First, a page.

inalienable rights---among which are life, liberty and the pursuit of happiness”, and
whereas, believing in Virginia’s celebrated motto that resistance to tyrants is
obedience to God, ---therefore,
Resolved, That in conflict between the master and the slave, there is the
attribute of God that can take sides with the oppressor.
Resolved, That the devotion of the principles of liberty and the heroic self-
scarifies of Old John Brown in behalf of the down-trodden and oppressed,
is deserving of our highest admiration.
Resolved, That while we recognize the rights of revolution, when all other
means have failed to correct long admitted governmental evils and insupportable wrongs, we fully believe that political, moral and religious agencies are the best, and will be the most effectual means in removing the blighting curse of Slavery from
our land.”

The above resolutions were passed previous to the close of the meeting, the following being opposed by G. L. Sawin, Esq. and for want of perspicuity was declared rejected by the Chairman.
“ Resolved, That we regard all attempts to incite a servile insurrection with no less abhorrence than we do the Southern bluster about dissolving the Union, or the wicked and insane threat of Gov. Wise that he would incite and insurrection and take possession of the archives of the general government, n the event of the election of a Republican President, and form a Slaveholding confederacy.”

Rev. Mr. Babcock of South Natick presented his views in a series of resolutions in which he took strong grounds and defended them in an able speech, which was frequently applauded. He defended the American Anti-Slavery Society, and expressed the opinion that that Society and Mr. Garrison had done more for the Anti-Slavery cause than all the churches and pulpits in the country.

Rev. Wm. H. Walker took the stand and made on of the best and strongest Anti-Slavery speeches of the evening. He repudiated the Fugitive Slave Law and Dred Scott decision. He denied that ministers and church members were more pro-Slavery than other men, but contended that a vast majority of the ministers and church members of the free States were voting, active Anti-Slavery men and were far in the advance of the masses outside of the churches in their devotion to freedom.

Wm. Adams, Jr. of Boston, electrified the audience with a recital of what he had witnessed of the horrors of Slavery.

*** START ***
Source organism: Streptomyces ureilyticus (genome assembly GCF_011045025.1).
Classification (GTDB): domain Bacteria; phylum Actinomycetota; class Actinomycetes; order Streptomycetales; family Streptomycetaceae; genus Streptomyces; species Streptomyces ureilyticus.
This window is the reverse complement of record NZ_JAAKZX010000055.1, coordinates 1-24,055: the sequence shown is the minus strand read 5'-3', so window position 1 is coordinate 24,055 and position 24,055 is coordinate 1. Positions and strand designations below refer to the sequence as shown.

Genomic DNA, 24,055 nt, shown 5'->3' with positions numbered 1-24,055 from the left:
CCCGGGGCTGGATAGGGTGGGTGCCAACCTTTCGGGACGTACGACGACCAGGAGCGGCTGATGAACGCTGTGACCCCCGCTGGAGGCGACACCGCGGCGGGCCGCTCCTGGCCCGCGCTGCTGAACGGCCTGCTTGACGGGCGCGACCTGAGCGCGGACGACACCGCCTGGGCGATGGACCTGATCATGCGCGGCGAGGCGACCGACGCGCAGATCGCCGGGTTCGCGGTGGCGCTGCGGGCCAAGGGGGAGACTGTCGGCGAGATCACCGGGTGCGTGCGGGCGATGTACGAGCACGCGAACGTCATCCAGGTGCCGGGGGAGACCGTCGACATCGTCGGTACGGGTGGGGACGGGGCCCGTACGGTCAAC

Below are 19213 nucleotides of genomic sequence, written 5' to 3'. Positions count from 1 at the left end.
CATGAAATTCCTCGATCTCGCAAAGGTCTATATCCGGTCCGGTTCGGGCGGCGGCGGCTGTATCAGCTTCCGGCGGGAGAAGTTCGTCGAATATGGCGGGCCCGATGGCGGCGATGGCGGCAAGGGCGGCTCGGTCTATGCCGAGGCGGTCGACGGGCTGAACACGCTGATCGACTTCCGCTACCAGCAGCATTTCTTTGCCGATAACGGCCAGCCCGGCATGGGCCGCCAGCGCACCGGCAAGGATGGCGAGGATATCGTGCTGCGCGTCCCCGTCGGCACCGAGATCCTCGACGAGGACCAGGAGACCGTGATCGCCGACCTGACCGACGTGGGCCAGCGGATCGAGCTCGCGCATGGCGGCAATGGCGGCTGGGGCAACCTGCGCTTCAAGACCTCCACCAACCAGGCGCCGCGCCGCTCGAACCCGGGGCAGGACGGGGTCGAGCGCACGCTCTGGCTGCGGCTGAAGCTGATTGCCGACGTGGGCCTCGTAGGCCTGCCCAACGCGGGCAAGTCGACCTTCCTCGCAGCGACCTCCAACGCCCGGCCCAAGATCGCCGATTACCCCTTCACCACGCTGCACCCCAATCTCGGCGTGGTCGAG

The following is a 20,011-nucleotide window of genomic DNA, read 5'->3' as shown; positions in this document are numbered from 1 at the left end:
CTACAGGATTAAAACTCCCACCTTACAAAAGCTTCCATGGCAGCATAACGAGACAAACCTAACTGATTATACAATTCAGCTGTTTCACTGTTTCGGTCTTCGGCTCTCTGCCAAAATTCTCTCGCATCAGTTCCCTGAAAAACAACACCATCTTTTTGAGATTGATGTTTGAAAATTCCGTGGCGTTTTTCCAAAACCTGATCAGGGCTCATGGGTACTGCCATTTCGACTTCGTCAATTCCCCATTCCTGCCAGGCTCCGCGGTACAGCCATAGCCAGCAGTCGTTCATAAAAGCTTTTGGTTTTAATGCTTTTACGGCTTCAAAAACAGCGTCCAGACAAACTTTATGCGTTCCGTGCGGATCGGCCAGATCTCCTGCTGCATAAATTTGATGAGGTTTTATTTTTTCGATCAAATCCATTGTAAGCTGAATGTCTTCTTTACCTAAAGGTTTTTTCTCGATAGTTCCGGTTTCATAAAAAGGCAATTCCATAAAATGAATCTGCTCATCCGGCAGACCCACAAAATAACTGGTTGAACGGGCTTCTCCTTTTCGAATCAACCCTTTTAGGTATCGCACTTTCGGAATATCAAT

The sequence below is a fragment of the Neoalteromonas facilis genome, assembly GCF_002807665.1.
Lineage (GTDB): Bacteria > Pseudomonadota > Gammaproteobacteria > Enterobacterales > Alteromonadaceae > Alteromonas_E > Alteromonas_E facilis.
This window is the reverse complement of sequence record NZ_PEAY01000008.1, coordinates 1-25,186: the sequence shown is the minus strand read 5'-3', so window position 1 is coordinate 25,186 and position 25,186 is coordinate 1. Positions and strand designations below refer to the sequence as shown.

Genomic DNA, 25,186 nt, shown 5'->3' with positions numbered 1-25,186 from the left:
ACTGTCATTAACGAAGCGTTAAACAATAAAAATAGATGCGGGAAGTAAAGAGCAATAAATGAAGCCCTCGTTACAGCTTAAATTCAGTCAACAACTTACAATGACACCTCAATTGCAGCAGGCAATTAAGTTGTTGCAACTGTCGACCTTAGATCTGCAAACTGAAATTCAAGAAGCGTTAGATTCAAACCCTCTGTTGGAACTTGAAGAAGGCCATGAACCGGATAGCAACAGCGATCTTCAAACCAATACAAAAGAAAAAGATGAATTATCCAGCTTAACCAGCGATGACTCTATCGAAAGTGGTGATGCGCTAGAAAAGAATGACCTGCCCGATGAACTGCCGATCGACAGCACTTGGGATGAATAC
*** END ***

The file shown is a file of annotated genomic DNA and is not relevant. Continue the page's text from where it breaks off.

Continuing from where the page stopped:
Mr. S. S. Foster of Worcester, mad a strong Anti-Slavery speech, eulogizing John Brown. He approved of what he had done, and believed that he had been directed by an overruling Providence. While his conscience would not allow him (Foster) to use carnal weapons, he being a non-resistant, he believed that Old Brown did right in using the sword of steel. He preferred ballots to bullets and while it was snot right for him to vote, he urged all those who consciences would allow them to vote, to do it in behalf of the Slave, but not by supporting the Republican party, as that party did not contemplate the interference with Slavery within the Slave States but merely to exclude it from the Territories.

Dea. John O. Wilson, our Representative elect, in a neat and happy speech expressed his admiration for John Brown, and his admiration for his Christian fortitude under troubles and trials that would overwhelm ordinary men. Mr. Wilson was heartily applauded.

Rev. Mr. Smith, G. E. Rockwood and R. E. Fawell made eloquent and pertinent speeches, when after considering the resolutions that had been previously been offered, the meeting adjourned.

The meeting was a successful one, and on the whole satisfactory. Perfect freedom of speech was allowed, and sentiments not in harmony with the majority of the meeting were loudly applauded by those who were pleased with them.

Notable people involved: John B. Mann Natick Selectman
Rev. C. M. Tyler (Secretary of the Antislavery Society of Massachusetts
Dr. Ira Russell
Rev. Babcock
Rev. Wm. H. Walker
Wm. Adams jr.
S. S. Foster

Citations: The Natick Bulletin Dec. 10, 1859 pp. 1 & 2

ID: 8888888944